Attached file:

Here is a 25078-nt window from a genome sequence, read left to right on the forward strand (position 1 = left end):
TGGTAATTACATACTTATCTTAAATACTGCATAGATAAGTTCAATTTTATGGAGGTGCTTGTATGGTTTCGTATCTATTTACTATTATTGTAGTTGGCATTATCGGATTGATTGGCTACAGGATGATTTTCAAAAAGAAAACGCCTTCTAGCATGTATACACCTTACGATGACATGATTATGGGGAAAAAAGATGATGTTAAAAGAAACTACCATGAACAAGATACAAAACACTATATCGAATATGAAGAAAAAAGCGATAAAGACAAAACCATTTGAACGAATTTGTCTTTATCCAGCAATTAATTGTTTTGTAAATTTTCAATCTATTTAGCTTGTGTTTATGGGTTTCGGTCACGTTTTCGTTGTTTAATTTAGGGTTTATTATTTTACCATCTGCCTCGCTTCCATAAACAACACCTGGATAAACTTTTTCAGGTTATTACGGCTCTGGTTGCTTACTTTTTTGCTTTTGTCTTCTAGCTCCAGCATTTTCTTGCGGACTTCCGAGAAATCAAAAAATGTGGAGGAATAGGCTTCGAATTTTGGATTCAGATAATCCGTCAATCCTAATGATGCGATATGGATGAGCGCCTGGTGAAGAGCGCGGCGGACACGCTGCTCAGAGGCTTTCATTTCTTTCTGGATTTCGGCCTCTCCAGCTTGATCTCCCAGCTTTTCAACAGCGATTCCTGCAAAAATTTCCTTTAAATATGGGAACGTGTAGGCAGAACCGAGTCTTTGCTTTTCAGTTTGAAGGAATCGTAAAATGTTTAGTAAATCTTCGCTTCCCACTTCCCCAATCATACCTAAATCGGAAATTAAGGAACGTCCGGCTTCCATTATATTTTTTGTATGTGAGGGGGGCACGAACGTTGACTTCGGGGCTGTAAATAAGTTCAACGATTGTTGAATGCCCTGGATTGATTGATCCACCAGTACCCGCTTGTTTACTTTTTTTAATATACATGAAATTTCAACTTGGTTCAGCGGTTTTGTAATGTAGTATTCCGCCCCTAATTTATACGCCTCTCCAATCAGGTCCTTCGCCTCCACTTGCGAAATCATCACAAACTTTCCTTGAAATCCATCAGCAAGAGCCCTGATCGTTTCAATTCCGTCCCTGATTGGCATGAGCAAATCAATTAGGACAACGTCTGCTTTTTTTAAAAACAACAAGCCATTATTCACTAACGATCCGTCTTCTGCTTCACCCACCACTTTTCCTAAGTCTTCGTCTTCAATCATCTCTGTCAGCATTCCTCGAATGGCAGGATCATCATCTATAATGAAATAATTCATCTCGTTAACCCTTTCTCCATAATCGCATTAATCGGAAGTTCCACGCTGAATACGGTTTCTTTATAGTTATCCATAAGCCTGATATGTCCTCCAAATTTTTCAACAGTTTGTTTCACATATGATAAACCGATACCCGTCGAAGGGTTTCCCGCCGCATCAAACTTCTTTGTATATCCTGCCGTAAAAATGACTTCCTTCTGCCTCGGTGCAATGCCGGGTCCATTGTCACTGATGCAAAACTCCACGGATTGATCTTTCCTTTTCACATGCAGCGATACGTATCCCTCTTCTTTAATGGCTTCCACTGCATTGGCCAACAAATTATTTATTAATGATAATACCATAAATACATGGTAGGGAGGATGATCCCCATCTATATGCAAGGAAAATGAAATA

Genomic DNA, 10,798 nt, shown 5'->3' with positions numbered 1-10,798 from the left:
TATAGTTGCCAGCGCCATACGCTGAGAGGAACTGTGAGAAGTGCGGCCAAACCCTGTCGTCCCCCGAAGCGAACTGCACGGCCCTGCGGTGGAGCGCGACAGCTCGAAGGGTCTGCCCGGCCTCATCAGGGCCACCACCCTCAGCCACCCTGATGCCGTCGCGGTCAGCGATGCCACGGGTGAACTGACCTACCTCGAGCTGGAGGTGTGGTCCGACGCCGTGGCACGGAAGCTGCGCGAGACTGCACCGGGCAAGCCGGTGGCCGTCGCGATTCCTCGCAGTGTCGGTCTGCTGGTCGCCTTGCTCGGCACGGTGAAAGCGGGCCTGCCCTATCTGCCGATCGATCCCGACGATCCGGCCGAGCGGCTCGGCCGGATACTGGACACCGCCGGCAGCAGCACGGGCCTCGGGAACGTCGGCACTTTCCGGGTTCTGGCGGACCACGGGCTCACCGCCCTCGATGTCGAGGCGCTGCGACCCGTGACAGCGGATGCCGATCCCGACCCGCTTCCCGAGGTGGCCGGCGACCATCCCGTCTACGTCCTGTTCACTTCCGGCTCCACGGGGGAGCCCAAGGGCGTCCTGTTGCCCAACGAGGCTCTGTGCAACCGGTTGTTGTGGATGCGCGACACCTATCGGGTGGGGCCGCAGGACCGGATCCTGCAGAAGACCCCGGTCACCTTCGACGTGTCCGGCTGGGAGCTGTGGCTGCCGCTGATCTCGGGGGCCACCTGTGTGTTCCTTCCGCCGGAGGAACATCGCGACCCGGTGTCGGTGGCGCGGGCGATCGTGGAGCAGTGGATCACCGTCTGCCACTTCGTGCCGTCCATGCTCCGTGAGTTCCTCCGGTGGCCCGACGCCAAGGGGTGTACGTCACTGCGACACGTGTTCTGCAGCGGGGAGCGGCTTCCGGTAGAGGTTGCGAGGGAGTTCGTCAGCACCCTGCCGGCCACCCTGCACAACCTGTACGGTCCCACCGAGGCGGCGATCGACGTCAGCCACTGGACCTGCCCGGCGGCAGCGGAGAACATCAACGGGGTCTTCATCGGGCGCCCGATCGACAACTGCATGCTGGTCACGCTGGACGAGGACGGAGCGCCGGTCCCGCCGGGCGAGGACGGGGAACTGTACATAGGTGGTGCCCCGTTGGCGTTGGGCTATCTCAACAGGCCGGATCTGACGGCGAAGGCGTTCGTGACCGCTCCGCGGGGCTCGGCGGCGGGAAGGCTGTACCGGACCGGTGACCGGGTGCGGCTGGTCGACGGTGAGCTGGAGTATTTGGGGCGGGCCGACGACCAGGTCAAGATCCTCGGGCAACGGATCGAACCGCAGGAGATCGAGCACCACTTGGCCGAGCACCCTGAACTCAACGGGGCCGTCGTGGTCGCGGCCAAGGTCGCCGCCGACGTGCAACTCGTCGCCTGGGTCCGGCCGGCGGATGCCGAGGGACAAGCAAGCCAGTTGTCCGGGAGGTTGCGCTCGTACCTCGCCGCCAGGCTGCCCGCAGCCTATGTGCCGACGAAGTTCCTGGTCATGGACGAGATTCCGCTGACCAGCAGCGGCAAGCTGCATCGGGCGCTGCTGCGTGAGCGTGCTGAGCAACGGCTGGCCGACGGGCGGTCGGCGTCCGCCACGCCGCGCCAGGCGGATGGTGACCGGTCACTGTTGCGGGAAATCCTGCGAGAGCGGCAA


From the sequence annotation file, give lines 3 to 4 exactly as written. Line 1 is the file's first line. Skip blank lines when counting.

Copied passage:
Genomic DNA, 10,798 nt, shown 5'->3' with positions numbered 1-10,798 from the left:
TATAGTTGCCAGCGCCATACGCTGAGAGGAACTGTGAGAAGTGCGGCCAAACCCTGTCGTCCCCCGAAGCGAACTGCACGGCCCTGCGGTGGAGCGCGACAGCTCGAAGGGTCTGCCCGGCCTCATCAGGGCCACCACCCTCAGCCACCCTGATGCCGTCGCGGTCAGCGATGCCACGGGTGAACTGACCTACCTCGAGCTGGAGGTGTGGTCCGACGCCGTGGCACGGAAGCTGCGCGAGACTGCACCGGGCAAGCCGGTGGCCGTCGCGATTCCTCGCAGTGTCGGTCTGCTGGTCGCCTTGCTCGGCACGGTGAAAGCGGGCCTGCCCTATCTGCCGATCGATCCCGACGATCCGGCCGAGCGGCTCGGCCGGATACTGGACACCGCCGGCAGCAGCACGGGCCTCGGGAACGTCGGCACTTTCCGGGTTCTGGCGGACCACGGGCTCACCGCCCTCGATGTCGAGGCGCTGCGACCCGTGACAGCGGATGCCGATCCCGACCCGCTTCCCGAGGTGGCCGGCGACCATCCCGTCTACGTCCTGTTCACTTCCGGCTCCACGGGGGAGCCCAAGGGCGTCCTGTTGCCCAACGAGGCTCTGTGCAACCGGTTGTTGTGGATGCGCGACACCTATCGGGTGGGGCCGCAGGACCGGATCCTGCAGAAGACCCCGGTCACCTTCGACGTGTCCGGCTGGGAGCTGTGGCTGCCGCTGATCTCGGGGGCCACCTGTGTGTTCCTTCCGCCGGAGGAACATCGCGACCCGGTGTCGGTGGCGCGGGCGATCGTGGAGCAGTGGATCACCGTCTGCCACTTCGTGCCGTCCATGCTCCGTGAGTTCCTCCGGTGGCCCGACGCCAAGGGGTGTACGTCACTGCGACACGTGTTCTGCAGCGGGGAGCGGCTTCCGGTAGAGGTTGCGAGGGAGTTCGTCAGCACCCTGCCGGCCACCCTGCACAACCTGTACGGTCCCACCGAGGCGGCGATCGACGTCAGCCACTGGACCTGCCCGGCGGCAGCGGAGAACATCAACGGGGTCTTCATCGGGCGCCCGATCGACAACTGCATGCTGGTCACGCTGGACGAGGACGGAGCGCCGGTCCCGCCGGGCGAGGACGGGGAACTGTACATAGGTGGTGCCCCGTTGGCGTTGGGCTATCTCAACAGGCCGGATCTGACGGCGAAGGCGTTCGTGACCGCTCCGCGGGGCTCGGCGGCGGGAAGGCTGTACCGGACCGGTGACCGGGTGCGGCTGGTCGACGGTGAGCTGGAGTATTTGGGGCGGGCCGACGACCAGGTCAAGATCCTCGGGCAACGGATCGAACCGCAGGAGATCGAGCACCACTTGGCCGAGCACCCTGAACTCAACGGGGCCGTCGTGGTCGCGGCCAAGGTCGCCGCCGACGTGCAACTCGTCGCCTGGGTCCGGCCGGCGGATGCCGAGGGACAAGCAAGCCAGTTGTCCGGGAGGTTGCGCTCGTACCTCGCCGCCAGGCTGCCCGCAGCCTATGTGCCGACGAAGTTCCTGGTCATGGACGAGATTCCGCTGACCAGCAGCGGCAAGCTGCATCGGGCGCTGCTGCGTGAGCGTGCTGAGCAACGGCTGGCCGACGGGCGGTCGGCGTCCGCCACGCCGCGCCAGGCGGATGGTGACCGGTCACTGTTGCGGGAAATCCTGCGAGAGCGGCAA